The DYVALOCCA project is a collaboration between French, German and Gabonese partners. Reuniwatt’s Sky InSight™ (infrared all-sky imager) was used during a field campaign to monitor the evolution of clouds and evaluate their effects on water and light availability in a forest along the Atlantic coast of Central Africa.
Low clouds are key components of climate. However, they are rarely well represented in weather and climate models. Along the Atlantic coast of Central Africa, from the coastal plains of Gabon and Congo-Brazzaville to the interior plateaus, a unique cloudy dry season develops from May to September. The region’s dense evergreen forests might be particularily vulnerable to climate change as any reduction of these low clouds may represent a major tipping-point for forest cover and functioning.
The DYVALOCCA project was funded by the French and German research agencies (ANR and DFG) to collect existing in-situ data and satellite estimates to establish diagnostic and modelling analyses of the dynamics and variability of these low clouds. With a range of measurement material (Ceilometer, Disdrometer, Sodar, Microwave sounder, Tethersondes and radiosondes, infrared sky imager), the research consortium, co-led by Dr. Nathalie Philippon (CNRS researcher at IGE), has been developing the first conceptual model for low-cloud formation and dissolution in western equatorial Africa, in order to provide a basis for development of intraseasonal to seasonal forecasts of low cloud variations, and quantify the water and light constraints underneath the low clouds. The project’s results will also give directions for an evaluation of climate change simulations with a focus to inform the assessment of tipping-points for the evergreen forests in past and future climates.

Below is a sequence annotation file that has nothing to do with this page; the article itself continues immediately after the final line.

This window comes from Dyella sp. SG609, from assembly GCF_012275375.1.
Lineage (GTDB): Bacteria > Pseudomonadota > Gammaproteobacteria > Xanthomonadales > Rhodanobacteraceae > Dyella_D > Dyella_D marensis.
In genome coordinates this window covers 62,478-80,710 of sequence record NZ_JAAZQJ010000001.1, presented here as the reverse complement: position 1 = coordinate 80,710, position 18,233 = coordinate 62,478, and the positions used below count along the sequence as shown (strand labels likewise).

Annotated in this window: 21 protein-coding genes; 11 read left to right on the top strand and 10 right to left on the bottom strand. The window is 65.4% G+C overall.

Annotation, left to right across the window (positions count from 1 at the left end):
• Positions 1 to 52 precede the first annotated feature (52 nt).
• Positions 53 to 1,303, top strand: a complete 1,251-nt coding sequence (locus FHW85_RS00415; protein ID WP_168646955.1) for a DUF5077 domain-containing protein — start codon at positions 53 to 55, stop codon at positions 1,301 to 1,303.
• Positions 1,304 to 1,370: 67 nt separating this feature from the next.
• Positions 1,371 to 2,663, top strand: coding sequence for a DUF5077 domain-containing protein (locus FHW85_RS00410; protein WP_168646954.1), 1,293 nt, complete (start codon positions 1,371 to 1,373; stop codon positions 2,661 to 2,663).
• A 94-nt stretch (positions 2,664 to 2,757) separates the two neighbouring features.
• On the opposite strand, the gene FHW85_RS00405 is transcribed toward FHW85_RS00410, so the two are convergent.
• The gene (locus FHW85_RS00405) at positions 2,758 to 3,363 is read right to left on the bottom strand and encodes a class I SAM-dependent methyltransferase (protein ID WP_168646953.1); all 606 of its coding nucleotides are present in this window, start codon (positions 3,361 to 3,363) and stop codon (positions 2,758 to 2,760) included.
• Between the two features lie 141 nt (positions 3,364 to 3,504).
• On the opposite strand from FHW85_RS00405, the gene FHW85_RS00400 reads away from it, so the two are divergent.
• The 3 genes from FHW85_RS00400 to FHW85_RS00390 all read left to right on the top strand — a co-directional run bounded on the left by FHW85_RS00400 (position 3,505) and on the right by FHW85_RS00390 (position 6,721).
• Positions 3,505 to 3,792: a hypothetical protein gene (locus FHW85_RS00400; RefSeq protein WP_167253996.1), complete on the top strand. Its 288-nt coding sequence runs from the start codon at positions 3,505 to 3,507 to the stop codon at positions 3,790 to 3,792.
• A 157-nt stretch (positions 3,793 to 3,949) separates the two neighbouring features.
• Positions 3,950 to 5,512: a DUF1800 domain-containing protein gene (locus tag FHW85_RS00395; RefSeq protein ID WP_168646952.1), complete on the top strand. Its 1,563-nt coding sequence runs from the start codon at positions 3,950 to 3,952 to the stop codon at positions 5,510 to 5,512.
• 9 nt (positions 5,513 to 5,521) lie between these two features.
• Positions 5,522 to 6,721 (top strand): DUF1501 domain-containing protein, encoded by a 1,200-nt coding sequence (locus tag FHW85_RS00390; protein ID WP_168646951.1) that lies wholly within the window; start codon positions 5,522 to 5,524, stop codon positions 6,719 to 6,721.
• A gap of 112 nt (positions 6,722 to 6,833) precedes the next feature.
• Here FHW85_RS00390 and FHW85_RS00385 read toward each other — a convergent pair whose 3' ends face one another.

Learn more about Reuniwatt’s infrared sky camera Sky InSight™ and its application in this particular research project in the following webinar highlighting the topic of photonics for climate change monitoring.
Photonics for Climate Change webinar
The video includes presentations by:
- Opening by Jeremy Picot-Clemente, Photonics Technology Manager at EPIC
- European Space Agency – ESA – Photonics Technologies for Climate Change Monitoring from Space – Arnaud Heliere, Head of Optical Instruments Section
- Reuniwatt – Using all-sky Cameras to Observe Clouds and Their Evolution in the Context of Climate Change – Guillaume Roussel, Research Engineer
- Satellogic – Spectroscopic Methane Detection from Space: A Novel Multispectral Approach – Nicola Palombo, Research System Engineer, R&D Optical Engineer
- ENEA – Lidar Application to Environmental Monitoring – Luca Fiorani, Research Scientist
- Miro Analytical – Laser Spectroscopy for Greenhouse Gas Monitoring – Morten Hundt, CEO
- VTT – Snapshot Hyperspectral Imaging for Atmospheric Measurements – Antti Näsilä, Research Team Leader
- Spectrogon – Spectrogon – Supplier of Optical Interference Filters – Stefan Andersson, Sales & Business Development
- Closing by Jeremy Picot-Clemente, Photonics Technology Manager at EPIC
Watch the full webinar on demand:
Learn more about EPIC
EPIC is the world leading photonics industry association that promotes the sustainable development of organisations working in the field of photonics.
You can find more information about the event and EPIC on their website.
Learn more about DYVALOCCA
DYVALOCCA stands for Dynamics, Variability and Bioclimatic Effects of Low Clouds in Western Central Africa. You can find more information about this research project on its dedicated website.